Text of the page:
Reviews for The Science of Shakespeare: A New Look at the Playwright’s Universe

A "lucid history of early Renaissance science" — The National Post

"...a fascinating and wide-ranging exploration of the astronomical knowledge of the era" — The Chronicle-Herald

"Falk takes the reader on an eventful tour through science in the early modern era...It’s an enjoyable read, and will appeal to non-specialists, but nonetheless is based on a comprehensive engagement with the pertinent academic scholarship. The work is well-informed, enthusiastic, and recommended to anyone seeking a new take on the oft-studied Bard." — Chemistry World

Latest News

The last explosions before the universe goes dark

Posted on Monday, August 17, 2020

Long after the last stars burn out, long after the last black holes evaporate, white dwarfs can still explode in supernova-like blasts. These will be the last explosions -- the last anything, really -- in the universe's history. My report for National Geographic.

 

Review of "The Precipice," by Toby Ord

Posted on Friday, July 24, 2020

In The Precipice, Toby Ord sees humanity at a crossroads, and examines the many existential risks to our survival. My review for Undark magazine.

One of the brightest comets in decades is passing Earth. Here's how to see it.

Posted on Thursday, July 9, 2020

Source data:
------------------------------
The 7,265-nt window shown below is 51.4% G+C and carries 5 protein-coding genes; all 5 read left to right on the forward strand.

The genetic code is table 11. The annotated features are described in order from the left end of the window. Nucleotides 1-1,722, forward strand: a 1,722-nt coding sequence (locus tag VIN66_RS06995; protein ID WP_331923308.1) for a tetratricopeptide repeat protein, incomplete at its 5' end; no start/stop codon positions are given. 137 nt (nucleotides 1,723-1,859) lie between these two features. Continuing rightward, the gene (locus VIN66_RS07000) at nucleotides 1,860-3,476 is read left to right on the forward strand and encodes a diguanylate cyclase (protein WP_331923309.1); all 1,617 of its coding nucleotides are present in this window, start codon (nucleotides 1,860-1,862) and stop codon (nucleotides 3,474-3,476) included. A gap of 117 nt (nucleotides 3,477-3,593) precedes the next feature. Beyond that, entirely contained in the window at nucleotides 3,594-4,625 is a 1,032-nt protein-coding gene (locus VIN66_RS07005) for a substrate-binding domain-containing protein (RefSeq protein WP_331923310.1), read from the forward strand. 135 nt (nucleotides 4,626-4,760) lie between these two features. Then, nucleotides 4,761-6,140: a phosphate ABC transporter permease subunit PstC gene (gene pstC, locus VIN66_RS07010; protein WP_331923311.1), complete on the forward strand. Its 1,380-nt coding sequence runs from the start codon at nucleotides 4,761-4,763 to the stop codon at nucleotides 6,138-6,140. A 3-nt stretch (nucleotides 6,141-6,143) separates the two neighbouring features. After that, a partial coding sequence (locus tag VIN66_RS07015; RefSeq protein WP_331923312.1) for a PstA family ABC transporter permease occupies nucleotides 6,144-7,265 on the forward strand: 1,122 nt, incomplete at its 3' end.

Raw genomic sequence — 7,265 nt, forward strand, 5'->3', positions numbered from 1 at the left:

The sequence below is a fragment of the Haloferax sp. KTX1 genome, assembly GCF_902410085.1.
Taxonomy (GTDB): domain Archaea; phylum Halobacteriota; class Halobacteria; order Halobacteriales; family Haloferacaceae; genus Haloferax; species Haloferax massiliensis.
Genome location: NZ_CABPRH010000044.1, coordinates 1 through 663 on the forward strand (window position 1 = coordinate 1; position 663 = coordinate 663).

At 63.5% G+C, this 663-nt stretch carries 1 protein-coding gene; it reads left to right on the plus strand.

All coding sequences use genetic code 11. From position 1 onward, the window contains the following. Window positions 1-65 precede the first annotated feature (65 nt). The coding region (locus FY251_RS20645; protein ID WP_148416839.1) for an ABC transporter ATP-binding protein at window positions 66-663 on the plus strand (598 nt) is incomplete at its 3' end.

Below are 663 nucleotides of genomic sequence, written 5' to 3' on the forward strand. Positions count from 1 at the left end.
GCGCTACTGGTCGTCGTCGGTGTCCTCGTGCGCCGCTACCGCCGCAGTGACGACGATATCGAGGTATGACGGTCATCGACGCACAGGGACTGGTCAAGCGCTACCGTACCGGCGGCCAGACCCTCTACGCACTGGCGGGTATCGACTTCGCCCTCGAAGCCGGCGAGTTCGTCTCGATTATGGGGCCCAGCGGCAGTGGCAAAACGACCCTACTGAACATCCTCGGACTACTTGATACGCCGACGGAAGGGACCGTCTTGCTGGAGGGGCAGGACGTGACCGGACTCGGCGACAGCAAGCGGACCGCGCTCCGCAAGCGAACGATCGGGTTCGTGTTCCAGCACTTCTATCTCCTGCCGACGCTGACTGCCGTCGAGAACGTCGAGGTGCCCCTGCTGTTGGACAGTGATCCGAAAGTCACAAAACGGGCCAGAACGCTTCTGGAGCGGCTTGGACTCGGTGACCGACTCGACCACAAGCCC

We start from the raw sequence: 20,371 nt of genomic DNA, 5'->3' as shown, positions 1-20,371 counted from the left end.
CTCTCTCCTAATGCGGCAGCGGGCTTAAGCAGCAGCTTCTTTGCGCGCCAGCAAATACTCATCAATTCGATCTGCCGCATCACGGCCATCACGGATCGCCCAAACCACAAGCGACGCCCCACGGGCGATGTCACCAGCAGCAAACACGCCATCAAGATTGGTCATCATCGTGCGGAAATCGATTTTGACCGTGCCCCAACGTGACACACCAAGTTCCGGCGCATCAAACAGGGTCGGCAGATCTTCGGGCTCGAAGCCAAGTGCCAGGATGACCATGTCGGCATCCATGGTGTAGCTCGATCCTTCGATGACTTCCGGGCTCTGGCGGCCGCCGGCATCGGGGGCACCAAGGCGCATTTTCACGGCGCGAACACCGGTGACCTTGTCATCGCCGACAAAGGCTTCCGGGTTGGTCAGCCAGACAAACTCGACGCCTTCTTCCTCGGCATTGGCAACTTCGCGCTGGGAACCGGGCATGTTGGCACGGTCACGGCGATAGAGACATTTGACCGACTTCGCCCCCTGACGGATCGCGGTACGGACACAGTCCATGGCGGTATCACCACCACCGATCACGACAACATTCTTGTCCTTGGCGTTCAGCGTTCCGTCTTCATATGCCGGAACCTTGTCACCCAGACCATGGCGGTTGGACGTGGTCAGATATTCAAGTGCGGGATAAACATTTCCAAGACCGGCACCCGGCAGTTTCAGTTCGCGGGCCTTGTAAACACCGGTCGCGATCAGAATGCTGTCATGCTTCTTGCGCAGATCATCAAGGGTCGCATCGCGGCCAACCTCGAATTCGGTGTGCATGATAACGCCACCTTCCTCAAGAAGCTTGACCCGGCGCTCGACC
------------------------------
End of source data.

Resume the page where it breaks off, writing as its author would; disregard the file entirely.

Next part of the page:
Comet NEOWISE may be the brightest comet for northern hemisphere skywatchers since Hale-Bopp back in 1997. My report for National Geographic.

Fraught Frontier

Posted on Wednesday, July 8, 2020

Satellite "constellations" are crowding the skies, causing conflict between astronomers, governments, and businesses. My feature story for SkyNews magazine.

Is dark matter made of axions?

Posted on Tuesday, June 23, 2020

New experimental results suggest these long-sought subatomic particles could explain the universe’s missing mass. My report for Scientific American.

Episode 23 of BookLab is out!

Posted on Sunday, May 17, 2020

Episode 23 of BookLab is now out! Our featured book is The Feeling of Life Itself by neuroscientist Christof Koch. Koch, who has spent decades studying the neural basis of consciousness, examines the age-old question of how the brain gives rise to the mind. And on the nightstand: Supernavigators, by David Barrie; and The Math of Life & Death, by Kit Yates.

A conversation with Paolo Giordano

Posted on Friday, May 8, 2020

In a Q&A for Undark, I speak with the author of How Contagion Works about the wider effects of the COVID-19 pandemic and the loss of normality.

Arrows of Time

Posted on Monday, May 4, 2020

The human mind has long grappled with the nature of time. I contributed the text for this multimedia project -- a "timeline of time" -- for Quanta magazine, encompassing ideas from physics, biology, culture, and timekeeping. Artwork by Eleanor Lutz and Olena Shmahalo.

 

The complicated legacy of Herbert Spencer

Posted on Wednesday, April 29, 2020

Herbert Spencer, born 200 years ago, was every bit as enamoured with evolution as Darwin was; it was he, not Darwin, who coined the phrase "survival of the fittest." But Spencer applied evolutionary thinking far beyond biology, laying the groundwork for what would come to be known as "social Darwinism."  In a feature for Smithsonian, I look at Spencer's complicated legacy.

A conversation with Alan M. Kraut

Posted on Friday, April 24, 2020

In this Q&A for Undark, I speak with the author of Silent Travelers about the complex interplay between immigration and issues of health and medicine.

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